Desired Outcomes


Common goals and expected outcomes:

  • The patient and significant other will display methods that improve ambulating and transferring.
  • The patient will not manifest evidence of shoulder subluxation or shoulder-hand syndrome.

Nursing Interventions and Rationale

Here are the nursing assessment and interventions for this stroke nursing care plans.

Nursing Interventions Rationale
Nursing Assessment
Assess for subluxation of the shoulder such as severe pain and swelling, tingling sensation, inability to move the joint, altered
appearance of bony prominences.
Shoulder subluxation happens when the muscles around the shoulder become weak resulting in the separation of the shoulder joint.
Therapeutic Interventions
Instruct the patient to inspect his or her extremities first then check the position prior ambulating. These are safety precautions to avoid falling. For an instance, alert the patient to make a conscious effort to raise and then extend the foot when ambulating.
Provide a pillow or lapboard to be used as a support in positioning the patient in the correct alignment. Encourage active/passive ROM to enhance muscle tone. These interventions aids in maintaining the anatomic position.
Instruct the client with balance problems to adjust by leaning toward the stronger side as a means to ensure correct upright posture. Stroke patients tends to lean heavily to their weak side.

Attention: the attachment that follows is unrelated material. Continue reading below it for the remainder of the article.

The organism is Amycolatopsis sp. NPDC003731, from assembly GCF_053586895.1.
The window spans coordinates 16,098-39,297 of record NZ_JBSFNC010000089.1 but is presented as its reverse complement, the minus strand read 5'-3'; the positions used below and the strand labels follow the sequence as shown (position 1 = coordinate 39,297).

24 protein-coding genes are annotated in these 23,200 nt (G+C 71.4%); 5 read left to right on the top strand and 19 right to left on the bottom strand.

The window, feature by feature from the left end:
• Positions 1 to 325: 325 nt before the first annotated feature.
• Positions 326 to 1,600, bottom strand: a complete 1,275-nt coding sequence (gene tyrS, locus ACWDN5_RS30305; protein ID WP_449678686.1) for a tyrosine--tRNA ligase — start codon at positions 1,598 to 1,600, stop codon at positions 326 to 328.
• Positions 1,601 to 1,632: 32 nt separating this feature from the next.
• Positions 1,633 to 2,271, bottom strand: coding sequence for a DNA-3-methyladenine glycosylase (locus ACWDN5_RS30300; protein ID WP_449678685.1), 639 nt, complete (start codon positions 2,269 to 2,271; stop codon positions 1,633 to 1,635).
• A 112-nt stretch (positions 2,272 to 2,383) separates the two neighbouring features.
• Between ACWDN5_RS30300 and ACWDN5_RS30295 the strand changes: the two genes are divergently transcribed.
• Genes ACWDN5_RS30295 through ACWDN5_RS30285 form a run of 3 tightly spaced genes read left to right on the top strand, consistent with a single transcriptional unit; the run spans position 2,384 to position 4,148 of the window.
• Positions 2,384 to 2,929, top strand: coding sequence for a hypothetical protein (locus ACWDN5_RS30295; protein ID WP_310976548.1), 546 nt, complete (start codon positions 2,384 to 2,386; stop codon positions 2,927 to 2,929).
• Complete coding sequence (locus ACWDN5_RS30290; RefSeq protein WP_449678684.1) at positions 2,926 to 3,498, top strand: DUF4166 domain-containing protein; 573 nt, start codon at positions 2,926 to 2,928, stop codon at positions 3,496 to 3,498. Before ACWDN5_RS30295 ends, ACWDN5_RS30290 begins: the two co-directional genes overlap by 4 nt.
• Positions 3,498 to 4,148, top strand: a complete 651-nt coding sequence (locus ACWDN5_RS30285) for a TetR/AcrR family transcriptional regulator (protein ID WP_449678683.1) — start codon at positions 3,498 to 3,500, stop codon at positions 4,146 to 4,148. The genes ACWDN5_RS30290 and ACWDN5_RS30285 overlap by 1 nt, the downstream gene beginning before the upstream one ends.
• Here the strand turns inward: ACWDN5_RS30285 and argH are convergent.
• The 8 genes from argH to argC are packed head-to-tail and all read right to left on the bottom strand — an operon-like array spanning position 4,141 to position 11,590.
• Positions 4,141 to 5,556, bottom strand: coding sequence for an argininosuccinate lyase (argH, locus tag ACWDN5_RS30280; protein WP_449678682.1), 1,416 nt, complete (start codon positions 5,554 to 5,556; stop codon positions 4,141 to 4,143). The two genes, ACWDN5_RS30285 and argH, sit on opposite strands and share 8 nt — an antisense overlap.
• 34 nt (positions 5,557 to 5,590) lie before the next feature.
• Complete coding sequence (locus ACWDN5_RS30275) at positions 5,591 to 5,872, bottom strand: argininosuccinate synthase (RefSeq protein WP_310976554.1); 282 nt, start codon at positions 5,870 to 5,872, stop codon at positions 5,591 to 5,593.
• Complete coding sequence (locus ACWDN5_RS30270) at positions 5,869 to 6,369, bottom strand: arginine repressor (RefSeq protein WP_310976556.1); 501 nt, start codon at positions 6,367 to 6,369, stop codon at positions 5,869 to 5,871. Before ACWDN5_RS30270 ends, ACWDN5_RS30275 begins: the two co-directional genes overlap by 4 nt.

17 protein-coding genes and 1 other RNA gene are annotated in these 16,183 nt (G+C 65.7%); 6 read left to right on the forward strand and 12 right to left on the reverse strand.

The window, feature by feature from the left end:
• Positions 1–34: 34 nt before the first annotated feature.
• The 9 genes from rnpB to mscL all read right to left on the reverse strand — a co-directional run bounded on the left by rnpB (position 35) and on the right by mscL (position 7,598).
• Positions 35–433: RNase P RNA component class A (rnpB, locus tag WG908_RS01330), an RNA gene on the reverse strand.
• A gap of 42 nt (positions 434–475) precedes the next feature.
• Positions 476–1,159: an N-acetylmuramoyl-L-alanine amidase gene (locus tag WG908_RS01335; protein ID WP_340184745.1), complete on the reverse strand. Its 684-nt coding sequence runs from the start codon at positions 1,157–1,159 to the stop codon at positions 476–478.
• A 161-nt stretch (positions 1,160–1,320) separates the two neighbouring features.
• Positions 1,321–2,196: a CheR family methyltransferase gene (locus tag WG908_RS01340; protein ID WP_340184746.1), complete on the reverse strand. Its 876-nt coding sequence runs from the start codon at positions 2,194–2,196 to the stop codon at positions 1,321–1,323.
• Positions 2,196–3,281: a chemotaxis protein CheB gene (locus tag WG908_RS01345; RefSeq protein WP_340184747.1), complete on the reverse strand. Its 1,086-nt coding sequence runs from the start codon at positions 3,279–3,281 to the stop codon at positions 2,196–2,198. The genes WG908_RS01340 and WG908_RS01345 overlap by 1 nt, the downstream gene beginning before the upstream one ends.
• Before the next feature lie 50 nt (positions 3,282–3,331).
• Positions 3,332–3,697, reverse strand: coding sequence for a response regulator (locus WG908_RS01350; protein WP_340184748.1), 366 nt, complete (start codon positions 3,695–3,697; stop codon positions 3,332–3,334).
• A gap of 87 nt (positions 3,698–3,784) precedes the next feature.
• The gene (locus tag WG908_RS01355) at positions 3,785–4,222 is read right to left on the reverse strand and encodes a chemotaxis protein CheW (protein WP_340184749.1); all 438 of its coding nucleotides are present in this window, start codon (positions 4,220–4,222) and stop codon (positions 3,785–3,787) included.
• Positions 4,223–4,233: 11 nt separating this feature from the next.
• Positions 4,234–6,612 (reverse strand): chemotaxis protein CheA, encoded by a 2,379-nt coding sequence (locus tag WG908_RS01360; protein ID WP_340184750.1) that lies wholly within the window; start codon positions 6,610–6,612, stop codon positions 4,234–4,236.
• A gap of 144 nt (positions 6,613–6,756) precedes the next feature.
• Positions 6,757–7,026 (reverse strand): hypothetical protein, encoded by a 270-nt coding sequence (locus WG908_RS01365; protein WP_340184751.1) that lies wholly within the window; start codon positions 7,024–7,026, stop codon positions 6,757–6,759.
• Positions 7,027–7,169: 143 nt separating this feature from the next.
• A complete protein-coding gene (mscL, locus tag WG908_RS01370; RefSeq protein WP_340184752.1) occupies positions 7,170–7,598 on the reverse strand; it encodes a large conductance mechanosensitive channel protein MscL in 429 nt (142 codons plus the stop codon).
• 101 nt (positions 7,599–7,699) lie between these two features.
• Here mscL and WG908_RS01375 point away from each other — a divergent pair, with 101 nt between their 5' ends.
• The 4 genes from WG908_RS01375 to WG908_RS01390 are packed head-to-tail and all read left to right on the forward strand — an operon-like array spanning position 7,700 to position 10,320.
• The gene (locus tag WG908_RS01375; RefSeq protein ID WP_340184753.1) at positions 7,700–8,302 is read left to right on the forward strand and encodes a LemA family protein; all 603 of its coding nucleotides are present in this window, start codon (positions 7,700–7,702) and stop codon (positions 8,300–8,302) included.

Encourage the use of an arm sling. The sling functions as a support and protection to the arm and shoulder while the client is standing or ambulating.
Avoid pulling the affected arm. Place a hand  behind the scapula when moving the upper extremity instead of pulling from the arm; Utilize a lift sheet during bed repositioning. When the patient is sitting provide the arm with a firm support surface These are interventions that help prevent subluxation and deformity. When in bed the shoulder should be placed a bit forward to counteract shoulder rotation. The affected arm should be placed in external rotation as the patient is lying on affected side.
Provide instructions on transfer techniques utilizing the stronger extremity to move the weaker extremity. For example, to move the affected leg in bed or when changing from a lying to a sitting position, slide the unaffected foot under the
affected ankle to lift, support, and bring the affected leg along in the desired movement.
Instruct the patient to use proper footwear. Avoid the use of slippers. A well-fitting footwear helps improve balance. Using slippers may put the patient from risk from falls.
Provide light joint range of motion exercises and proper arm positioning to avoid shoulder-hand syndrome. Position the arm on the abdomen or rest it in a pillow when the patient is in bed. Do not place the arm under the body. Maintain the arm above heart level. Encourage repeated shoulder movement, and regular fist clenching and unclenching. Shoulder-hand syndrome is a neurovascular condition characterized by pain, edema, and skin and muscle atrophy as a result of impairment of the circulatory pumping action of the upper extremity.
Instruct and apply the following transfer principles:

  • Encourage weight bearing on the patient’s stronger side.
  • Teach the patient to focus on the stronger side and utilize the stronger arm as a way for support.